Catel–Manzke syndrome: A clinical report suggesting autosomal recessive inheritance

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  • CLINICAL REPORT

    CatelManzke Syndrome: A Clinical ReportSuggesting Autosomal Recessive InheritancePelin Ozlem Simsek Kiper,* Gulen Eda Utine, Koray Boduroglu, and Yasemin AlanayPediatric Genetics Unit, Department of Pediatrics, Hacettepe University Faculty of Medicine, Ankara, Turkey

    Received 22 March 2011; Accepted 1 June 2011

    We describe a 3-month-old male infant with cleft palate, glos-

    soptosis,micrognathia, andbilateral clinodactyly, an association

    which is characteristic of CatelManzke syndrome. In addition,the patient had ligamentous laxity in the knee which is a rare

    finding of this syndrome. The mode of inheritance of CatelManzke syndrome is unknown. Most cases are thought to be

    sporadic but the present patient with consanguinity between

    the parents and a possibly affected sib provide support for

    autosomal recessive inheritance. 2011 Wiley-Liss, Inc.

    Key words: CatelManzke syndrome; cleft palate; autosomalrecessive inheritance; Pierre Robin sequence

    INTRODUCTION

    CatelManzke syndrome is a rare genetic disorder characterized bythe association of Pierre Robin sequencewith digital abnormalities.

    It was first described in 1961 byCatel who reported on a 6-week-old

    male infant with cleft palate, glossoptosis, micrognathia, and an

    accessory ossification center at the base of the proximal phalanx of

    the index finger leading to bilateral clinodactyly. In 1966, Manzke

    reported additional details on the same patient, noting that the

    supernumerary ossification center was a distinct form of hyper-

    phalangism. Further descriptions of cases involving finger anoma-

    lies in associationwithPierreRobin sequence led to thedefinitionof

    this condition,whichwas given thenameCatelManzke syndrome.The mode of inheritance of this rare syndrome is still unknown.

    Themajority of reported patients have beenmale but an increasing

    number of female patients are being reported, making an X-linked

    inheritance unlikely. The present patient has classical features of the

    CatelManzke syndrome. In addition, he has ligamentous laxity inthe knee. The consanguinity between the parents and the presence

    of another affected sib in the family suggest autosomal recessive

    inheritance.

    CLINICAL REPORT

    A 3-month-old male infant was referred to the clinic with atypical

    facial features and cleft palate. The patient was born to healthy

    consanguineous parents (Fig. 1). Themother was 23 and father was

    28 years old. Mothers height and body weight were 163 cm (75th

    centile) and 60 kg (75th centile), respectively and her head circum-

    ference was 55 cm (mean); fathers height and body weight were

    170 cm (25th centile) and 80 kg (9097th centile), respectively. Hishead circumference was 56 cm (mean). Both the mother and the

    father did not have any systemic diseases. Their clinical examina-

    tions including cardiovascular, respiratory, genitourinary, gastro-

    intestinal, and nervous systemswere normal. The first pregnancy of

    this couple was a term female who died on the postnatal 13th day.

    She had short extremities, cleft palate, and vertebral anomalies. The

    second pregnancy was an intrauterine demise lost at term. This

    female fetus also had short extremities and kyphoscoliosis. The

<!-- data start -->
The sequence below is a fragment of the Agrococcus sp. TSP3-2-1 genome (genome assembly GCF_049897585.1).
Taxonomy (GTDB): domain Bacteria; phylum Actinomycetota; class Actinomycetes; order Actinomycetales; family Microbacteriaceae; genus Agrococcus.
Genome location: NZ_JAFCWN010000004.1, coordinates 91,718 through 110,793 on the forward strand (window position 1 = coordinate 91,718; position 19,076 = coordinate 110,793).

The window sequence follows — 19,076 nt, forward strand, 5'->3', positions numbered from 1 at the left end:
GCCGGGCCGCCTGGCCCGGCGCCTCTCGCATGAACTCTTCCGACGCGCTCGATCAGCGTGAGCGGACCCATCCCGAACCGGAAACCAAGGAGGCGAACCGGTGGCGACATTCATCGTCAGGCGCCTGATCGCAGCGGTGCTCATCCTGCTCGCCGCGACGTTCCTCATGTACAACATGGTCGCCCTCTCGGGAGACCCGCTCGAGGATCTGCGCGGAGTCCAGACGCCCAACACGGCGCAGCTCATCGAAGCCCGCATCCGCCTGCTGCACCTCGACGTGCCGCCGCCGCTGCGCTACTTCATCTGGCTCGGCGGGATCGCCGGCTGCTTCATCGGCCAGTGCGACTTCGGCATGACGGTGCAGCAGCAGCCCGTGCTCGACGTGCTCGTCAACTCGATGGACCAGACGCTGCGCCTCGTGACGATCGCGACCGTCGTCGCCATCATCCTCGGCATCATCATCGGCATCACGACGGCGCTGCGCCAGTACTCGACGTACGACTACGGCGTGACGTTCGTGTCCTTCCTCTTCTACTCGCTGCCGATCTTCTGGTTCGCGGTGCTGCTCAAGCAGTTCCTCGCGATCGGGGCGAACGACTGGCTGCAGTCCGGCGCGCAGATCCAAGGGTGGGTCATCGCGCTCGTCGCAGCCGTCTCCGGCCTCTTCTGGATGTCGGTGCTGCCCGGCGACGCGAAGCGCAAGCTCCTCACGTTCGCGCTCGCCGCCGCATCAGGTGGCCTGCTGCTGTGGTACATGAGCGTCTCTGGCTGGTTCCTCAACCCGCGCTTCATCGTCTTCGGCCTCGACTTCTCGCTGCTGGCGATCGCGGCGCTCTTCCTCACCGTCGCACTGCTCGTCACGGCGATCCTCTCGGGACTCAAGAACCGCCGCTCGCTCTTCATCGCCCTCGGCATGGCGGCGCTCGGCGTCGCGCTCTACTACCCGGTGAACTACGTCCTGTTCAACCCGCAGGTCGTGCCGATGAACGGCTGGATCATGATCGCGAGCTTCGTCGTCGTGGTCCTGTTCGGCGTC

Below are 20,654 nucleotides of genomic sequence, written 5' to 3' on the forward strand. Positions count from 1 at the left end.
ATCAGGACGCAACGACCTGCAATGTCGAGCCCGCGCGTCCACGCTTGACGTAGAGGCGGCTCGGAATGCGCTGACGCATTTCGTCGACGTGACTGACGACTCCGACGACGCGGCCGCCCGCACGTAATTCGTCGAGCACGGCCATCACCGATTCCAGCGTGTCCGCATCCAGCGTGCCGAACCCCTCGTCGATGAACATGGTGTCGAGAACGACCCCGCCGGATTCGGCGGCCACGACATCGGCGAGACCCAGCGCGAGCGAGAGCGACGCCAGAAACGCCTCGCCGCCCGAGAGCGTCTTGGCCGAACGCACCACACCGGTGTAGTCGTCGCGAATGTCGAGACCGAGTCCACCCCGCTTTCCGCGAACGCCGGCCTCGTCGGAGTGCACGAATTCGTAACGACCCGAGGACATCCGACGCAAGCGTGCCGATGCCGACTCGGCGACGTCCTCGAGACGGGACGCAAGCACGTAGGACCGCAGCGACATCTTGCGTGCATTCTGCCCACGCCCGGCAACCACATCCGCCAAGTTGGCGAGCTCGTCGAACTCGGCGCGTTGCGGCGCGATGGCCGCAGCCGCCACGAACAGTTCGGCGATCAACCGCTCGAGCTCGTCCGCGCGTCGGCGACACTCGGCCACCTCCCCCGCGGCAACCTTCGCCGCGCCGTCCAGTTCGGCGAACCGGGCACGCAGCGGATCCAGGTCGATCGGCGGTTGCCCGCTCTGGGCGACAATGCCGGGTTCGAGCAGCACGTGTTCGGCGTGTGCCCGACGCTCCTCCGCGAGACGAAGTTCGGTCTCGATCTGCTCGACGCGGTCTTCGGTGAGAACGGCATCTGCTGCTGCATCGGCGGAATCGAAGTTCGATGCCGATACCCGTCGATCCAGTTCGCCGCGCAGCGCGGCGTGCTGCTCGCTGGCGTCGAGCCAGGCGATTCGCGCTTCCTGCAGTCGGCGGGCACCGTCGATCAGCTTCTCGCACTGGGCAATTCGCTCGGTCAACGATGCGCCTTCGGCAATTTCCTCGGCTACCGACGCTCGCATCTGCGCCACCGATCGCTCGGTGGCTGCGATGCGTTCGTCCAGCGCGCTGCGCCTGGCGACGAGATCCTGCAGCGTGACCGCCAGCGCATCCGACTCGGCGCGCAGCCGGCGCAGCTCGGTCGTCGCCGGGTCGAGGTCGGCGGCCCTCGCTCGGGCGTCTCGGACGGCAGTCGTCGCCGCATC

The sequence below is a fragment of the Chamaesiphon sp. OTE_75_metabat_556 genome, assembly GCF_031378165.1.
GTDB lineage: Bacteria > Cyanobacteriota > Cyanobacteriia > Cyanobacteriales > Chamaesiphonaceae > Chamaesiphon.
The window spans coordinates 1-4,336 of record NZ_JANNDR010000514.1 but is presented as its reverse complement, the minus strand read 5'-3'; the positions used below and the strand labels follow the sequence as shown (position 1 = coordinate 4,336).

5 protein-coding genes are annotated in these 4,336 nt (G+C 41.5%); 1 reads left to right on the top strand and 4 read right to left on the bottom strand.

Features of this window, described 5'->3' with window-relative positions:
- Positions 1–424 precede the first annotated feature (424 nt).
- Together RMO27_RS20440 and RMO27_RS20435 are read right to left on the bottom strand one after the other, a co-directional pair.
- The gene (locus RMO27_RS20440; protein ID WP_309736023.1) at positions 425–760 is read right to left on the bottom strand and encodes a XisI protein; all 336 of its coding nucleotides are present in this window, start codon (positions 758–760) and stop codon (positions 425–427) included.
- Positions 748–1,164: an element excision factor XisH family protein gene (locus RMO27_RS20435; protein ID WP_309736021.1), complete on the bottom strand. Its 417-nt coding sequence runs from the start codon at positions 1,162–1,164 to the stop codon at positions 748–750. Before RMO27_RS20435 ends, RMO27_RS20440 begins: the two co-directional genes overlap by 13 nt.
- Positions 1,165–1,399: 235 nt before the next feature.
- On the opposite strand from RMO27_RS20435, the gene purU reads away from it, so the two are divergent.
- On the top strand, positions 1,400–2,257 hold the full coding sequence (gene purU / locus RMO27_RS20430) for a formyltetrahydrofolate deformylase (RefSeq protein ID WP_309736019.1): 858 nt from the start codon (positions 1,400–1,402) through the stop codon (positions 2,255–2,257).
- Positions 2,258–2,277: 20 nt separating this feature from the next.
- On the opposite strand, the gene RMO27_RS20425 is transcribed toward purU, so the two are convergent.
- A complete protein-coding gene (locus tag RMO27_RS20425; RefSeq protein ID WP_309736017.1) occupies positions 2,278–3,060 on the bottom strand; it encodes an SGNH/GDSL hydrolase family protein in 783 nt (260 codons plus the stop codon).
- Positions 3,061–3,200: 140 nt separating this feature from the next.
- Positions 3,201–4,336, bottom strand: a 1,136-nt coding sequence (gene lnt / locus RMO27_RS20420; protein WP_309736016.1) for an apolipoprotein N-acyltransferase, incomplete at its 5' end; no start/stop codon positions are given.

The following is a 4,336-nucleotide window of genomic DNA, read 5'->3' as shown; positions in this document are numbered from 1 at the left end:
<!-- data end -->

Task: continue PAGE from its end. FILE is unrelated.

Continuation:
third pregnancywas a spontaneous abortion. The fourth pregnancy

    was the present patient. Prenatally, nuchal edema and polyhy-

    dramnios were noted in the second trimester of the present

    patient. Detailed fetal ultrasonography showed bilateral clinodac-

    tyly, shortness in the extremities, and scoliosis. Amniocentesis

    revealed 46, XY. Medical termination was suggested but the family

    declined.

    The patient was born at term, via normal delivery, with a birth

    weight of 3,000 g (25th centile). No resuscitation was required

    initially but later on he had cyanosis and difficulty in breathing. He

    was then noted to have a cleft palate. After the improvement of

    respiratory distress and stabilization of the patient, he was referred

    to our hospital for further evaluation. At admission, body weight

    was 2,800 g (

  • pectus carinatum, bilateral clinodactyly, and ligamentous laxity in

    the knee were noted (Fig. 2). He had a systolic cardiac murmur.

    Cardiac examination by color Doppler echocardiography revealed

    a secundum atrial septal defect and patent ductus arteriosus

    requiring no medical intervention. Radiographs of both hands

    and feet revealed metacarpophalangeal and metatarsaphalangeal

    extra ossification centers (Figs. 3 and 4). Radiographs of the lower

    extremities and spine were normal (Fig. 5A,B). The patient was

    clinically and radiographically diagnosed as CatelManzkesyndrome.

    DISCUSSION

    CatelManzke syndrome is rare, and characteristic hallmarksinclude Pierre Robin sequence, bilateral hyperphalangy, and

    clinodactyly of the index finger. Typical hand abnormality is

    bilateral shortening and radial deviation of the index finger due

    to an accessory bone at the metacarpophalangeal joint. The

    FIG. 1. The pedigree of the patient.

    FIG. 2. Facial phenotype of the patient. Note micro-retrognathia, full

    cheeks, low-set ears with helix malformation, narrow thorax,

    abdominal distention, digital abnormalities of both hands and feet,

    loose skin, and midline cleft of the soft palate. [Color figure can be

    seen in the online version of this article, available at http://

    onlinelibrary.wiley.com/journal/10.1002/(ISSN)1552-4833]

    FIG. 3. Digital abnormalities of both hands. Note clinodactyly of

    index, third and fourth fingers of right hand along with clinodactyly